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Ahaz (Achaz)(Jehoahaz) ha-David King of Judah [60798]
(0761 B.C.-0725 B.C.)
Abijah, (Abi) [61455]
Hezekiah (Ezekias) ben Ahaz ha-David King of Judah [60797]
(0750 B.C.-0696 B.C.)
Hephzi-bah [61454]

Manassah (Manasses) ha-David King of Judah [60796]
(0708 B.C.-0641 B.C.)


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Meshullemeth [61452]

Manassah (Manasses) ha-David King of Judah [60796]

  • Born: 708 B.C.
  • Marriage: Meshullemeth [61452]
  • Died: 641 B.C. at age 67

bullet  General Notes:

Matthew 3:10

The only son and successor of Hezekiah <> on the throne of Judah. He was twelve years old when he began to reign (2 Kings 21:1), and he reigned fifty-five years (B.C. 698-643). Though he reigned so long, yet comparatively little is known of this king. His reign was a continuation of that of Ahaz <>, both in religion and national polity. He early fell under the influence of the heathen court circle, and his reign was characterized by a sad relapse into idolatry <> with all its vices, showing that the reformation under his father had been to a large extent only superficial (Isa. 7:10; 2 Kings 21:10-15). A systematic and persistent attempt was made, and all too successfully, to banish the worship of Jehovah out of the land. Amid this wide-spread idolatry there were not wanting, however, faithful prophets (Isaiah, Micah) who lifted up their voice in reproof and in warning. But their fidelity only aroused bitter <> hatred <>, and a period of cruel persecution <> against all the friends of the old religion began. "The days of Alva in Holland, of Charles IX. in France, or of the Covenanters under Charles II. in Scotland, were anticipated in the Jewish capital. The streets were red with blood." There is an old Jewish tradition that Isaiah was put to death at this time (2 Kings 21:16; 24:3, 4; Jer. 2:30), having been sawn asunder in the trunk of a tree. Psalms 49, 73, 77, 140, and 141 seem to express the feelings of the pious amid the fiery trials of this great persecution. Manasseh has been called the "Nero of Palestine."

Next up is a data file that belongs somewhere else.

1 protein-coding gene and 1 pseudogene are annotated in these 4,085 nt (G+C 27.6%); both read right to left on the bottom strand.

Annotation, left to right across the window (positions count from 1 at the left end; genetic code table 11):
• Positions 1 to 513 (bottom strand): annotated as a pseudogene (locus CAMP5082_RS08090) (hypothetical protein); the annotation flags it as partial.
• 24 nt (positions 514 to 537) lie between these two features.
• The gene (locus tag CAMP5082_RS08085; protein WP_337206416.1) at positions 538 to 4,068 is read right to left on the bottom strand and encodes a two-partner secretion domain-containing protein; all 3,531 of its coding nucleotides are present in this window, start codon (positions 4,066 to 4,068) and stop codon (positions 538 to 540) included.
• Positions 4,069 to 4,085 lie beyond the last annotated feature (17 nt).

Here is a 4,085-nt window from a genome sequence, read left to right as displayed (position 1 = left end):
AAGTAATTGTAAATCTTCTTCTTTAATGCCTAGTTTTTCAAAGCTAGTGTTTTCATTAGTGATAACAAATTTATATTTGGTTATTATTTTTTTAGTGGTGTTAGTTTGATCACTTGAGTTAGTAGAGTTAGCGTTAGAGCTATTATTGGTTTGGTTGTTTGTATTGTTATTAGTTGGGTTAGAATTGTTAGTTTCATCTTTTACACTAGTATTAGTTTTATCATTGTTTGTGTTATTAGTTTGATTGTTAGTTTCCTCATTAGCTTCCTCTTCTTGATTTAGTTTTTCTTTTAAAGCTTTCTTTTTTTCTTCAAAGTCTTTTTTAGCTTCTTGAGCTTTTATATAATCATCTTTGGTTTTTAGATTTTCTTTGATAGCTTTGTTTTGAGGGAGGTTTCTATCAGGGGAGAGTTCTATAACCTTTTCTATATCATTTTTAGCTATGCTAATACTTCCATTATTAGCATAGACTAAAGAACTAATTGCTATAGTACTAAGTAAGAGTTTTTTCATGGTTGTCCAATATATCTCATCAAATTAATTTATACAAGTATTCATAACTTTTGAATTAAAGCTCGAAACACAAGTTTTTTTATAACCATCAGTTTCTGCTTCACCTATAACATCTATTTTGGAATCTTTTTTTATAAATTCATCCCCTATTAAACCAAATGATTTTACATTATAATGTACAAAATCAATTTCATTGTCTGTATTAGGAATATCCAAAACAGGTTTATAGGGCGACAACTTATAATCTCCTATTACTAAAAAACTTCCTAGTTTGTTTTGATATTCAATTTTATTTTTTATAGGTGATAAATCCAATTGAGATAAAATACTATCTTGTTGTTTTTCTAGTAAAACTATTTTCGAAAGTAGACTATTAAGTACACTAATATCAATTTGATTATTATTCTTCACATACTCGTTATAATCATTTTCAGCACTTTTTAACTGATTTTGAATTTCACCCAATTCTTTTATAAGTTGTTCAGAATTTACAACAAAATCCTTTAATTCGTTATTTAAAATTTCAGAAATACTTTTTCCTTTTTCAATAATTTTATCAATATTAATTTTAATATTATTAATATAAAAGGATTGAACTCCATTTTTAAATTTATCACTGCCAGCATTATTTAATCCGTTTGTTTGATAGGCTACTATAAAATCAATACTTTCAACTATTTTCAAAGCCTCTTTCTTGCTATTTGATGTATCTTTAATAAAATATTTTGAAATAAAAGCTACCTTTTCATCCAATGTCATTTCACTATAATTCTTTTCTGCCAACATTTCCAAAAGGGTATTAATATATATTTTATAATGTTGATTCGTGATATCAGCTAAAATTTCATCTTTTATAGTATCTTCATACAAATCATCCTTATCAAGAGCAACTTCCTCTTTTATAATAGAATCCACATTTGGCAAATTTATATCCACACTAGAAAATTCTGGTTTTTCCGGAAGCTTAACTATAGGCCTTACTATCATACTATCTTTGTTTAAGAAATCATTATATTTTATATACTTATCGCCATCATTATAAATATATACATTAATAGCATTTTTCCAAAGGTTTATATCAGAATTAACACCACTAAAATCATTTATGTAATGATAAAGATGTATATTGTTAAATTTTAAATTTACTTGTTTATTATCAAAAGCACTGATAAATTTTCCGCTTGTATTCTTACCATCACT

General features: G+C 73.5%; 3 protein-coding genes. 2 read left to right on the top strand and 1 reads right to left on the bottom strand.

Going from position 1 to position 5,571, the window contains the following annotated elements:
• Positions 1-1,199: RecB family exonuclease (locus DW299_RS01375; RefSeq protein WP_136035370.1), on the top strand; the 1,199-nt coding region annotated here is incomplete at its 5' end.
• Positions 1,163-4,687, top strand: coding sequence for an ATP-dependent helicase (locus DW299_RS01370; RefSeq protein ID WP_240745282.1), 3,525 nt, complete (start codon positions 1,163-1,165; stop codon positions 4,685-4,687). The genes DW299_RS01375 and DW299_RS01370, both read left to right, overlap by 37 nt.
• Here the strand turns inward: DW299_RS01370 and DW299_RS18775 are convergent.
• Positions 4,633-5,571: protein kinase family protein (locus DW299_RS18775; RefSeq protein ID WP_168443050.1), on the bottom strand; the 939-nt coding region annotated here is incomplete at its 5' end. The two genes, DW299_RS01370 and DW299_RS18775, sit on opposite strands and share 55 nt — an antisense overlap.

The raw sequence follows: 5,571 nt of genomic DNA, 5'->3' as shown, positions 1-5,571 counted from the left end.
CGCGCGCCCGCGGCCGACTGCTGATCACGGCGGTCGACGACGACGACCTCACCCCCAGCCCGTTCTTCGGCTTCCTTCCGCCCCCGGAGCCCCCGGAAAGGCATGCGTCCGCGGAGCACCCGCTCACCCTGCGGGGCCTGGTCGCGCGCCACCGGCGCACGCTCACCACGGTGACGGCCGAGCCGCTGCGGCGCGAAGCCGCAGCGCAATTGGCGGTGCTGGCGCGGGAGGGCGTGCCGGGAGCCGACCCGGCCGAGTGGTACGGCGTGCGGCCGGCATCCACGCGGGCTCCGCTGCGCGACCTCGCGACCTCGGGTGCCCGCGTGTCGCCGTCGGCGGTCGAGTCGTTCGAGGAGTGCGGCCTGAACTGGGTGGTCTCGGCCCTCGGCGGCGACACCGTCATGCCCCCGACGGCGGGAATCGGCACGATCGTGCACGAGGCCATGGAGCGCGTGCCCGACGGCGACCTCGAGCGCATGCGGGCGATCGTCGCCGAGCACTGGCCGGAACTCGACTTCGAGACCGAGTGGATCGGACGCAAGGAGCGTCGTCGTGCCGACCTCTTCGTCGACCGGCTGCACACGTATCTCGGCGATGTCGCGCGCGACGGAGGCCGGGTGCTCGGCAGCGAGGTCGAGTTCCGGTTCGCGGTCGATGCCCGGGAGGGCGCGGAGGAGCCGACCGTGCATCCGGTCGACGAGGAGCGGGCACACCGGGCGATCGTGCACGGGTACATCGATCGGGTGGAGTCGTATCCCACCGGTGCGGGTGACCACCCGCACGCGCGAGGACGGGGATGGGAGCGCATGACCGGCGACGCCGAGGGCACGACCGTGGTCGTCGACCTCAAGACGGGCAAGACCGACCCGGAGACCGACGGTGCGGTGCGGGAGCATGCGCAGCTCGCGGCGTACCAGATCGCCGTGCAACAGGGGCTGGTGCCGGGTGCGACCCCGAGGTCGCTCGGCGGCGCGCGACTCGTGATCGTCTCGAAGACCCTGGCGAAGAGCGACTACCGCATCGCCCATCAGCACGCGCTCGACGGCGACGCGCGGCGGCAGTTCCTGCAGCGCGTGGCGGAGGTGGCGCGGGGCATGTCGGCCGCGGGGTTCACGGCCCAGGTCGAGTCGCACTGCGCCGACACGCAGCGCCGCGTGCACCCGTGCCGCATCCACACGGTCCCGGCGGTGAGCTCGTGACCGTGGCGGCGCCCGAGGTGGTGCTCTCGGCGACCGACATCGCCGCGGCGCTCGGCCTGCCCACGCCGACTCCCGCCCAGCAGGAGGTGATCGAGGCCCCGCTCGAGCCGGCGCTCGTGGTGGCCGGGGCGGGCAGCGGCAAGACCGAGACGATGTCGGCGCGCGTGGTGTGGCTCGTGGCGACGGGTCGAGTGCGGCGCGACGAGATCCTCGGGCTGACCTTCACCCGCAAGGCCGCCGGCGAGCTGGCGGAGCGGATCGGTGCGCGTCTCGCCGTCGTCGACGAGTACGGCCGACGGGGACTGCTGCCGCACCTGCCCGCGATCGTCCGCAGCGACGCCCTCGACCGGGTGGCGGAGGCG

Esarhaddon <>, Sennacherib's successor on the Assyrian throne, who had his residence in Babylon for thirteen years (the only Assyrian monarch who ever reigned in Babylon), took Manasseh prisoner (B.C. 681) to Babylon. Such captive kings were usually treated with great cruelty. They were brought before the conqueror with a hook <> or ring passed through their lips or their jaws, having a cord attached to it, by which they were led. This is referred to in 2 Chr. 33:11, where the Authorized Version reads that Esarhaddon "took Manasseh among the thorns;" while the Revised Version renders the words, "took Manasseh in chains;" or literally, as in the margin, "with hooks." (Compare 2 Kings 19:28.)
The severity of Manasseh's imprisonment brought him to repentance. God heard his cry, and he was restored to his kingdom (2 Chr. 33:11-13). He abandoned his idolatrous ways, and enjoined the people to worship Jehovah; but there was no thorough reformation. After a lengthened reign extending through fifty-five years, the longest in the history of Judah, he died, and was buried in the garden of Uzza, the "garden of his own house" (2 Kings 21:17, 18; 2 Chr. 33:20), and not in the city of David, among his ancestors. He was succeeded by his son Amon.
In Judg. 18:30 <> the correct reading is "Moses <>," and not "Manasseh." The name "Manasseh" is supposed to have been introduced by some transcriber to avoid the scandal of naming the grandson of Moses <> the great lawgiver as the founder of an idolatrous religion.

He is mentioned in Assyrian records as a contemporary of Esarhaddon


Manassah married Meshullemeth [61452] [MRIN: 551617171], daughter of Haruz of Jotbah [61453] and Unknown.

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